At the junction with the Mt Clear Fire Trail we turned right. Last Saturday, on the CBC Worn Boot Bash, we’d turned left and continued up to Mt Clear. After a few hundred metres we left this new section of the Long Flat FT, hopped a fence (which does not reflect the true line of the ACT border) and followed the border SE for another few hundred metres to the southernmost point of the ACT, Johnston’s border corner C39 and nearby blaze tree. Here, the history of the border survey came alive for us through Matthew’s commentary and Jeff’s original survey material that he shared around. If you are interested, you can view photos of 1500 border corner lockspits and blaze trees by drilling down through here. Matthew shared the story of The Mouat Tree, the project he initiated to preserve a border blaze tree. Check out details on this here, particularly the project’s own website here. This whilst we lunched.

And to cap off (well, for the 4 geocachers in the party) an extraordinary day, ChifleyGrrrl continued her run of great cache finding by unearthing GCK74J Southern Outpost for us.

However, what did cap off lunch for us all was Jeff playing us three harmonica items (he just had 2 harps with him today, but admitted to carrying a bag of 30 with him on other occasions!). Alison hit the nail on the head here, by saying it made her feel like being part of an Australian bush painting. A very evocative sound in the Aussie bush – and an instrument favoured by surveyors over the recent centuries. Thanks heaps, Jeff.

After lunch we retraced our steps to the ford near Sam Abouds dunny, then headed bush down the true right side of Long Flat Creek to Chalkers Chimney. Whilst the remainder of the party admired it from an upright position, I had to peer up the chimney to collect clues for the third stage of geocache GC1W6K9 Tour de South Namadgi. I did a quick calculation, but must have got a shape wrong as the check sums didn’t compute. Still, I have other options to try.

From here, a nice cross-country leg, past the aerial photography post, down to join the Naas Valley Fire Trail on the car park side of the nearest ford of Naas Creek. And so back via the Naas Valley Fire Trail.

At the cars, Matthew generously handed us all invitations to Stephanie’s latest art exhibition opening.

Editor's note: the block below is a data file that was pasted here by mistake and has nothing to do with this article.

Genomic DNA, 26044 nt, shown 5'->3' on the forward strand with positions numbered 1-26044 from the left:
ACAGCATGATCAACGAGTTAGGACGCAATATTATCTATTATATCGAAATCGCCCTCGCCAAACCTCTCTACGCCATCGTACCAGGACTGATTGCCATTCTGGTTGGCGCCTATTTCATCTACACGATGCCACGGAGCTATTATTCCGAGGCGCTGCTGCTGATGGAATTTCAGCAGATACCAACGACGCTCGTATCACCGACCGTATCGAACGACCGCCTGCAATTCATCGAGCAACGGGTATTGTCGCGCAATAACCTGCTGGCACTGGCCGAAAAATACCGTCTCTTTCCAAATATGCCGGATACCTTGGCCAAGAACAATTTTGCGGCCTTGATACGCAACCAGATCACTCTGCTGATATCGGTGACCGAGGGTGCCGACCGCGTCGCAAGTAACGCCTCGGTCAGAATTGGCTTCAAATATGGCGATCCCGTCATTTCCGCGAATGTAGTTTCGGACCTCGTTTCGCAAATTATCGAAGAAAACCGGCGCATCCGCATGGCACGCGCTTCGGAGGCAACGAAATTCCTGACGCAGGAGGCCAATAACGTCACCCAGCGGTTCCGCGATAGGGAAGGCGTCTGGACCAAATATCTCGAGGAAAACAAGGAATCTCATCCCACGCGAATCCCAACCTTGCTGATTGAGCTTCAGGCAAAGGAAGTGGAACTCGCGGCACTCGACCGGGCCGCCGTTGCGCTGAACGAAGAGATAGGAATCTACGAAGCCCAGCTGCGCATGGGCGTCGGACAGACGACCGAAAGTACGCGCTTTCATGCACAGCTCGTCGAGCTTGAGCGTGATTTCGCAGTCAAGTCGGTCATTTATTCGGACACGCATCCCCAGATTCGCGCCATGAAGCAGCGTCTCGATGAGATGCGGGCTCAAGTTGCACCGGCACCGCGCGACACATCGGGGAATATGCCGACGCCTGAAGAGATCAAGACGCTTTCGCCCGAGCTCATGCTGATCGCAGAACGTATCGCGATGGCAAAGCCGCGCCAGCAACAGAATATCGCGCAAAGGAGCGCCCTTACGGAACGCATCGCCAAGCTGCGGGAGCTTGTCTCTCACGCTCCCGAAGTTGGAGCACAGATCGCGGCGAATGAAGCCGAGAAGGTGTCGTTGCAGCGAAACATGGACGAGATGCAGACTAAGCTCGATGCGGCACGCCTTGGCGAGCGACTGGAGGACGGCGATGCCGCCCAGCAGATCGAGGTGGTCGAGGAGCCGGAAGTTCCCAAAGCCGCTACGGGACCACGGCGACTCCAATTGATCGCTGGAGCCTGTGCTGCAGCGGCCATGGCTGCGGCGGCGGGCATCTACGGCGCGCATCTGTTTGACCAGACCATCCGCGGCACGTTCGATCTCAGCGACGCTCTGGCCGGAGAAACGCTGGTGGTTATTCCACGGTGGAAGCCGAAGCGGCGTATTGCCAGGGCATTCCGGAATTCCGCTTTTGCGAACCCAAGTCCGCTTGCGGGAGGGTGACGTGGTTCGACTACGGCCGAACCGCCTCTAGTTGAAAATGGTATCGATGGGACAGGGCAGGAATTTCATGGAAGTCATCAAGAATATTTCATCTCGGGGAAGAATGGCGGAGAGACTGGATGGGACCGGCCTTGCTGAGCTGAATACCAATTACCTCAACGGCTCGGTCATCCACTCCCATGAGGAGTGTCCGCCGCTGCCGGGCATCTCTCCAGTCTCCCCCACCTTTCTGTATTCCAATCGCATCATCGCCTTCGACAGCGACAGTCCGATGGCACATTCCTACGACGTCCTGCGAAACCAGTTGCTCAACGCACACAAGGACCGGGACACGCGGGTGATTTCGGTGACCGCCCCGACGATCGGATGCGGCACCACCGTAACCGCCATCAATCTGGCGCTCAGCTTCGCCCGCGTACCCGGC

I would rate today as one of the best Tuesday walks I’ve ever done. Sure, a repeat of 30 Jul 13 (that’s just to remind a party member – and that we had dry feet), but the combination of weather, walking friendships, sites, story, information, nature and music made it a top day. Many thanks to Matthew, Jeff and everyone.

And a note for Wombat Woman – your friends are ever-present. A very large fellow at Glendale Crossing but, as we slowed, he had the sense to duck back under the guard rail, so to live another day.

Like this? Matthew has another walk in this area, to the west of the Boboyan Rd, in October. Check out the Activity Program on the Canberra Bushwalking Club‘s website.

From To Distance Time
 Start Morning tea 5.8km 1hr 30mins
 Morning tea C39 blaze 3.9km 1hr
 Lunch Chalkers Chimney 4.6km 1hr 5mins
Chalkers Chimney End 4.5km 1hr 20mins
Track Maps

Track overview

Track 1

Track 2



17 walkers – Jeff B, Phil C, Douglas E, Eric G, David H, Meredith H, Matthew H (leader), Stewart J, Jonathan M, Robert M, Alison N, Lyn S, Max S, Jenny S, Michael S, Phil W, me.

Next Tuesday Walk

Tuesday 25 August: Parliament Hill, Blue Mountains National Park – L/R/X. The walk starts at the junction of the Little River fire-trail and the Jerong Road, 34 km northeast of Taralga. This is a new area for the leader. We will follow the fire-trail north for 6 km then head off-track for the day. We will climb Parliament Hill and explore the woodlands and forests in the catchments of Parliament Creek and Cunninghams Creek. This is a long day, with numerous ascents and descents. There is a 2 hour 35 minute drive each way. Minimum distance: 16 km with approx. 850 metres of ascent. Map: Mount Armstrong. Leader: Ian W. Transport:  371 km return. Limit: 8.